London’s TfL and Toronto’s Google Sidewalk Lab both show that cities need better ways of managing data

Clouds over Toronto. Image: Getty.

Cities are now fuelled by data. They depend on it as much as they depend on air or petrol. We see this in our daily lives, whether using Google Maps to get from place to place counting our steps with a Fitbit, or checking out a restaurant review.

But how this data is to be managed and governed is becoming ever more fraught and controversial. There is a continuing reaction against the way in which the Facebook’s and others harvest our data without our knowledge or consent, and Mark Zuckerberg has signalled that even he thinks this model is unlikely to last. But there’s also growing recognition just how much we could benefit from collecting, curating and linking data in new ways.

The transport sector highlights the dilemmas. Ten years ago, London started opening up transport data in ways that allowed hundreds of apps to appear helping us to plan our journeys much more efficiently. Yet when Transport for London (TfL) recently announced that it was using Wi-Fi to track passenger journeys across the underground with the aim of improving planning, many reacted negatively, fearing loss of privacy.

So who should own this kind of data and how should the users of this data be held to account?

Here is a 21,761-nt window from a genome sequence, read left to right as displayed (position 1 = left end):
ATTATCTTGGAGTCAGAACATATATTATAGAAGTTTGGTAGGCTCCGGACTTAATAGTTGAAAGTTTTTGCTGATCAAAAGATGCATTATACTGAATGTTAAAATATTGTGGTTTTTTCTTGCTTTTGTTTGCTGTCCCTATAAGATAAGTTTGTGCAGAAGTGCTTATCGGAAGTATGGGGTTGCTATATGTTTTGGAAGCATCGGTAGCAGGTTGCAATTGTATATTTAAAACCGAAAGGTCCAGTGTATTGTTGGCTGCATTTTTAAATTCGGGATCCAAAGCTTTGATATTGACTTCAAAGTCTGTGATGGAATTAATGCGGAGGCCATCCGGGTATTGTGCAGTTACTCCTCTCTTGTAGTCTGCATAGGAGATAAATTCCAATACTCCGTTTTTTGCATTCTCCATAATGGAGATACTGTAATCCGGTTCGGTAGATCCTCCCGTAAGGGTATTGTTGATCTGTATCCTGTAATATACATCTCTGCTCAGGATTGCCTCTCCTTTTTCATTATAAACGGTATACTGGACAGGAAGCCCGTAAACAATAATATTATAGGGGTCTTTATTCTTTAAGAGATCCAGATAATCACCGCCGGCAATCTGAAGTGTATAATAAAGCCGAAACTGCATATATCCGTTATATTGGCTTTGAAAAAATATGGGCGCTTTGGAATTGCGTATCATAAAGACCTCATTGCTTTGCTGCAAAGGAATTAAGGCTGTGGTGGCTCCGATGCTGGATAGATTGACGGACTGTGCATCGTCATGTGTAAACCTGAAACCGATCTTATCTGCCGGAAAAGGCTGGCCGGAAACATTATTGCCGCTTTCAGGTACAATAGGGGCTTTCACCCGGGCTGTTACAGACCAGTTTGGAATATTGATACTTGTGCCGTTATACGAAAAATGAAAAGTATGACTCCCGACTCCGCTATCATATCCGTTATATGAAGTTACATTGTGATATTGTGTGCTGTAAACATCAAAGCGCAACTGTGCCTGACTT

An interesting example of what not to do has been happening across the Atlantic in Toronto. In 2017 Canada’s Prime Minister Justin Trudeau announced an exciting partnership with Google’s Sidewalk Labs to create the world’s smartest city on the shores of Lake Ontario, using data to manage transport, energy and just about anything else. Google rushed in full of enthusiasm and clever technological ideas.

But last year brought a mounting backlash. The public turned out to be unconvinced that they would benefit. It was clear there was a massive accountability gap. Google belatedly tried to put this right and last year appointed Ann Cavoukian, a former privacy commissioner of Ontario, as an adviser. Late last year she and others resigned, unconvinced that the plans would stop data being misused. Many believe the project is now doomed.